In the Air Domain ($56.9 billion), investments include:

* 79 F-35 Joint Strike Fighters – $11.4 billion
* 15 KC-46 Tanker Replacements – $3.0 billion
* 24 F/A-18 E/F Super Hornets – $2.1 billion
* 52 AH-64E Attack Helicopters – $1.2 billion
* 5 VH-92 Presidential Helicopters – $739 million
* P-8A Aircraft  – $269 million
* 7 CH-53K King Stallion – $1.5 billion
* 12 F-15EX – $1.6 billion
In the Maritime Domain ($32.3 billion), investments include:

* 1 COLUMBIA Class Ballistic Missile Submarine – $4.4 billion
* CVN-78 FORD Class Aircraft Carrier – $3.0 billion
* 1 Virginia Class Submarine – $4.7 billion
* 2 DDG-51 Arleigh Burke Destroyers – $3.5 billion
* 1 Frigate (FFG(X))  – $1.1 billion
* 1 Landing Platform Dock Ship (LPD) – $1.2 billion
* Fleet Replenishment Oiler (T-AO) – $95 million
* 2 Unmanned Surface Vessels (USV) (Large) – $464 million
* 2 Towing, Salvage, and Rescue Ships (T-ATS) – $168 million

In the Land Domain ($13.0 billion), investments include:

* 4,247 Joint Light Tactical Vehicles – $1.4 billion
* 89 M-1 Abrams Tank Modifications/Upgrades – $1.5 billion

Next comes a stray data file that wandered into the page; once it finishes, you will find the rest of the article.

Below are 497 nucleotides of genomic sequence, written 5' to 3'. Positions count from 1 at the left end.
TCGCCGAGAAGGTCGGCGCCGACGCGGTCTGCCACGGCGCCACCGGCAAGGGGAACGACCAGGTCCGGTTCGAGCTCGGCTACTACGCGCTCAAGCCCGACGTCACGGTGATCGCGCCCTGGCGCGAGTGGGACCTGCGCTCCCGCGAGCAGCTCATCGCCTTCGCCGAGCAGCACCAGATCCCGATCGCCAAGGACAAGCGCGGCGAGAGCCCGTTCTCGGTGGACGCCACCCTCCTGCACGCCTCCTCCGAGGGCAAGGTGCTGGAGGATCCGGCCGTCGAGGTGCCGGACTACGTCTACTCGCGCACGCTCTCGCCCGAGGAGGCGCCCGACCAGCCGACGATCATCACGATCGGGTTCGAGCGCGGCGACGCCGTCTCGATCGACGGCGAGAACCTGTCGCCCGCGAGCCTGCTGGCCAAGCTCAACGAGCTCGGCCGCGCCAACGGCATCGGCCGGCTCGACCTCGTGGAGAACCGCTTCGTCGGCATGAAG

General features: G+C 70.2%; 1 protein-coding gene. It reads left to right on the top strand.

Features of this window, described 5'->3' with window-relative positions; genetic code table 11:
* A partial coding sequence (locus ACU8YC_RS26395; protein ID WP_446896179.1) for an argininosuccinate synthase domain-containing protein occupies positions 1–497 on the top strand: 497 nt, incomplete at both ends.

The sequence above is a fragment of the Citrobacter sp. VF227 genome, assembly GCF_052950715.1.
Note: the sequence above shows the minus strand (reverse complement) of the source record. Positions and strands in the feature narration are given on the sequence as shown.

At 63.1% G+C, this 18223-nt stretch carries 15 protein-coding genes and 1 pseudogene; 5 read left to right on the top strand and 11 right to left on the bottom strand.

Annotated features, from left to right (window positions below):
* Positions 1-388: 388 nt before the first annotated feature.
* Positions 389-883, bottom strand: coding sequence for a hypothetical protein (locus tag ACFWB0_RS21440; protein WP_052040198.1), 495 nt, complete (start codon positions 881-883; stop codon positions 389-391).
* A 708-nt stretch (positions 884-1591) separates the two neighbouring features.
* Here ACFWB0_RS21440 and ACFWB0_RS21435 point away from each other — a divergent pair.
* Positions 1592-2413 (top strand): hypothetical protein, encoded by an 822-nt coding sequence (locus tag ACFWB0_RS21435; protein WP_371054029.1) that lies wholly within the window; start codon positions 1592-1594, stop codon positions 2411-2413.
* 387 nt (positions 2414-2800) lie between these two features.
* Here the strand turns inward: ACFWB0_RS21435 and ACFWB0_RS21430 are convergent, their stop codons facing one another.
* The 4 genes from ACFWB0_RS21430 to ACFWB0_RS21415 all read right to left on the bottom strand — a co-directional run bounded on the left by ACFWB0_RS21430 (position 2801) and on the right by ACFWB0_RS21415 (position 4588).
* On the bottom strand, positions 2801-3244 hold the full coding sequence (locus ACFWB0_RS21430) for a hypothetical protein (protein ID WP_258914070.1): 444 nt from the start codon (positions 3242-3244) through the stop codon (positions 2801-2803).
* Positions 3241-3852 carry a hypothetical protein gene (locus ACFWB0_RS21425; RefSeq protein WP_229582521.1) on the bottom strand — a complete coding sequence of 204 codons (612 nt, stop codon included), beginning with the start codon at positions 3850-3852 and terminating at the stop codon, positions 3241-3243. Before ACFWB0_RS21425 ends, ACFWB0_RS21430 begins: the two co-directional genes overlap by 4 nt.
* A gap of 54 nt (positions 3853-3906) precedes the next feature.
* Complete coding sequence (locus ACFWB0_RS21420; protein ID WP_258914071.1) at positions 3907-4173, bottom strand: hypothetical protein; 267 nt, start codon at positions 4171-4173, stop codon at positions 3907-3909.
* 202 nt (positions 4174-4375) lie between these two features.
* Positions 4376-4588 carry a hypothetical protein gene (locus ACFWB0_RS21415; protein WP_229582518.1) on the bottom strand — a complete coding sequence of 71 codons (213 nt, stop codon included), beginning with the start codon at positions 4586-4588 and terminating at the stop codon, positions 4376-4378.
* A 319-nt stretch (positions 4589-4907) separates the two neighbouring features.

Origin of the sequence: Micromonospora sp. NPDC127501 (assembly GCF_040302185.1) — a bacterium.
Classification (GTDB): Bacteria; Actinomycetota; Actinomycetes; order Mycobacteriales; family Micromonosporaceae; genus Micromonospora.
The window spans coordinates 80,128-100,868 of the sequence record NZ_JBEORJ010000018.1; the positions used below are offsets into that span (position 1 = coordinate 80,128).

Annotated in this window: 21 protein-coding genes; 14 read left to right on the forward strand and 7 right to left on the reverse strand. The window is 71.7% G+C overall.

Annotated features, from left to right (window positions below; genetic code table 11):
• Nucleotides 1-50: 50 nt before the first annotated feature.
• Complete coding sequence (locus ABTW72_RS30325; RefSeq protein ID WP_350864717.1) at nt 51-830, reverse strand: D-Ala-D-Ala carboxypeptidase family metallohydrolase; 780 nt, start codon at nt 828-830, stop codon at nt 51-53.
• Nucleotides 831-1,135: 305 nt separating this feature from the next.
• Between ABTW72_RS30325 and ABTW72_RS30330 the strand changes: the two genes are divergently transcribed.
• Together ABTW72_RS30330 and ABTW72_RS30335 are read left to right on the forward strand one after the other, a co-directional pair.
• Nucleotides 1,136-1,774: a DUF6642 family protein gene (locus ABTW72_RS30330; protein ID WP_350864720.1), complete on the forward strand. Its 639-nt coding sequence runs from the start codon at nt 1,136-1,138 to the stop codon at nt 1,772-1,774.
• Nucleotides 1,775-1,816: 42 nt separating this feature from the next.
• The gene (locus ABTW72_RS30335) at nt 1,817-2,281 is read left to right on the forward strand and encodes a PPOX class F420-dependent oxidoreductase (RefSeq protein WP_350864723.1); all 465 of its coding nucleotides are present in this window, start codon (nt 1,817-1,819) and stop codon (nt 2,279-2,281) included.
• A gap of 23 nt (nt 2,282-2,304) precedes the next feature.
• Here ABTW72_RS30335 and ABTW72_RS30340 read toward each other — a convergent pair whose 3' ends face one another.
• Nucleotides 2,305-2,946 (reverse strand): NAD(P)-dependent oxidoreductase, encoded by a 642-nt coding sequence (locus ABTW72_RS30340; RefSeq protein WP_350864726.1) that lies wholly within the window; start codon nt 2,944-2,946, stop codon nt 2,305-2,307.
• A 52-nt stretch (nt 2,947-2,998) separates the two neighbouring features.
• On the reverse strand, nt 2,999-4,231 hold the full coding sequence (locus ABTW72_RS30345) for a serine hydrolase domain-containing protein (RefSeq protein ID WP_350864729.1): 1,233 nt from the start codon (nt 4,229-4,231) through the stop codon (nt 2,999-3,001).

* 72 Amphibious Combat Vehicles – $521 million
* 32 Armored Multi-Purpose Vehicles – $290 million

Joint light tactical vehicles are secured to a C-5M Super Galaxy cargo jet at Marine Corps Air Station Camp Pendleton, Calif., Oct. 3, 2019. (Marine Corps photograph by Lance Cpl. Roxanna Ortiz)

Munitions ($21.3 billion) investments include:

* 20,338 Joint Direct Attack Munitions (JDAM) – $533 million
* 7, 360 Guided Multiple Launch Rocket System (GMLRS) – $1.2 billion
* 125 Standard Missile-6 – $816 million
* 1,490 Small Diameter Bomb II (SDB II) – $432 million
* 8,150 Hellfire Missiles – $517 million
* 400 Joint Air-to-Surface Standoff Missile – $577 million
* 53 Long Range Anti-Ship Missile – $224 million

The 2021 budget contains the Department’s largest RDT&E budget in its history ($106.6 billion) and is focused on the development of crucial emerging technologies. DOD is making critical investments in several of these technologies, which we refer to as Advanced Capabilities Enablers (ACEs); they are focused on the high end fight.

ACEs investments include:

* Hypersonics – $3.2 billion
* Microelectronics/5G – $1.5 billion
* Autonomy – $1.7 billion
* Artificial Intelligence (AI):  $841 million

The FY 2021 budget maximizes readiness through robust funding. Investments include: 

* Army readiness – $30.9 billion
* Navy and Marine Corps readiness – $47.5 billion
* Air Force readiness – $37.1 billion
* Special Operations Command readiness – $9.5 billion
* Increases military end strength from FY 2020 projected levels by 5,600 in FY 2021